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From: DiehardFFv2 | #010
From: DiehardFFv2 | #003
Depends on how often you install updates from microsoft. Maybe you didn't notice overall, but I sure did and I actually had a pretty quick HDD. Explorer opens folders and files faster, massive amounts of files transfer quicker, etc.TC will definitely notice coming from the sloth of a drive he's using now.
Nope, I didn't notice any of that. Unless you have a 10 year old computer with dial up speed, your browser speed won't be any different between your 72000rpm HD and your SSD. In fact, I bet it's more Ram and CPU related. And really, how often do you install updates? because for me MS updates come once every couple of months and these are updates that are smaller than a 1mb, most of them. Which is again, not really a factor when it comes to HD speed. Large transfer of files is also dependent on many other things besides your SSD. Are you transferring to a Flash drive with USB 2.0? 3.0? are you using e-sata? copying to a DVD writer? you see, the transfer speed is always limited to the slowest thing, so even if you're transferring to your SSD from a USB 2.0 Flash drive, it will always be limited to the USB 2.0 Flash drive. Again, getting an SSD should only be if your old HD is dying or shows signs of dying, or if you just have a lot of money you want to burn... but not really because of the speed. Because most likely you'll be using it for your primary drive and most of the other programs and games will be on another drive. At least, that is what is recommended.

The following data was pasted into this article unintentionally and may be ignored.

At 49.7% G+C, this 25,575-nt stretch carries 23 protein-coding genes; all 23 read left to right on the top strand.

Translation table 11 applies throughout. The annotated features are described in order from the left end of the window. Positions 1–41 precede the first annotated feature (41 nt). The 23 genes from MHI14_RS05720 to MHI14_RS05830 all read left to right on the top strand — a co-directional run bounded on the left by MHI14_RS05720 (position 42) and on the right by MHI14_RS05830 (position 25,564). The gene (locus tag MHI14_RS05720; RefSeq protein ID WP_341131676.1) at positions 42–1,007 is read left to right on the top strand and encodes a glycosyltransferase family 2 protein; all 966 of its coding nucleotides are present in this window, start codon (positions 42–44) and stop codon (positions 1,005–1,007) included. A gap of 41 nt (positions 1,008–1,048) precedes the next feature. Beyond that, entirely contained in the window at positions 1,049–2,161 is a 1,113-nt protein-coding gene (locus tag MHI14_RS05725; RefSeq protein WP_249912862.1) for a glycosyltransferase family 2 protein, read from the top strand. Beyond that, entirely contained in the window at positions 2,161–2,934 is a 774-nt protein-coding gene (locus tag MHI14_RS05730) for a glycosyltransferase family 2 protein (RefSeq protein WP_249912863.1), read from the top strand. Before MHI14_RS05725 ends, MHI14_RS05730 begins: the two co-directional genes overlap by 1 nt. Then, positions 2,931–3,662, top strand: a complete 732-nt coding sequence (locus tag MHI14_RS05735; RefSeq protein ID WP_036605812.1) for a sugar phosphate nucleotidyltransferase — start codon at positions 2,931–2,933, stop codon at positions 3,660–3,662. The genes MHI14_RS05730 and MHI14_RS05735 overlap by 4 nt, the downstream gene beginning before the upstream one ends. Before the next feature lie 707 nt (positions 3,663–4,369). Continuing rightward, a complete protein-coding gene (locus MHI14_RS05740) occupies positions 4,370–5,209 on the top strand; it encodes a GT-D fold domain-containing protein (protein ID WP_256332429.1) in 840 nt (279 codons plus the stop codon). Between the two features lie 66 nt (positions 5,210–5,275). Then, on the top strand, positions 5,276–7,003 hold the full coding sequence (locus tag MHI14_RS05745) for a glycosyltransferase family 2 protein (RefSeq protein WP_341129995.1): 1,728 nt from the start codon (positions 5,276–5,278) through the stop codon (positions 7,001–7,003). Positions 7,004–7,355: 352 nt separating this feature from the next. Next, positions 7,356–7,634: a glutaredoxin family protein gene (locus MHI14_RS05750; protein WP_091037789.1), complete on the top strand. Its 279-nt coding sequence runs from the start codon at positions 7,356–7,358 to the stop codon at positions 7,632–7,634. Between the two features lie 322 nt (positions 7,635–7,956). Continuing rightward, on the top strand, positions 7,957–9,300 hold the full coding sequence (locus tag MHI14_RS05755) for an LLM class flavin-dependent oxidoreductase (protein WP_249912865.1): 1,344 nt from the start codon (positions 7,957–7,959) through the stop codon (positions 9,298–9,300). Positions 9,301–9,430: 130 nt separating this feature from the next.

i5 760 @ 3.8ghz / 4GB DDR3 Ripjaws / GTX 460 SLI @ 800/2000 / Cooler Master GX 750W PSU / Cooler Master Advance II case / Acer 22 1680x1050 / Windows 7 64
Short answer: Yes
Long answer: **** yes
Knowledge talks, wisdom listens.- Jimi Hendrix
From: DiehardFFv2 | #003
I find the difference an SSD makes is most noticeable if you switch back to HDD.
Switching to an SSD is much faster but a lot of the differences are not easily noticed individually. If something takes more than 1-2sec to load an SSD user will notice that as an aberration, but an HDD user will be used to dismissing that time as normal. When you first install an SSD you will still have the mindset of an HDD user at first, thus, it is easy to continue to automatically forgive brief load times as normal behavior without even realizing it. Over time, that automatic forgiveness imperceptably fades.
Then you switch back to an HDD one day and realize that there are brief load times throughout the entire experience of using that computer. That's when you realize the vast difference between an SSD and an HDD.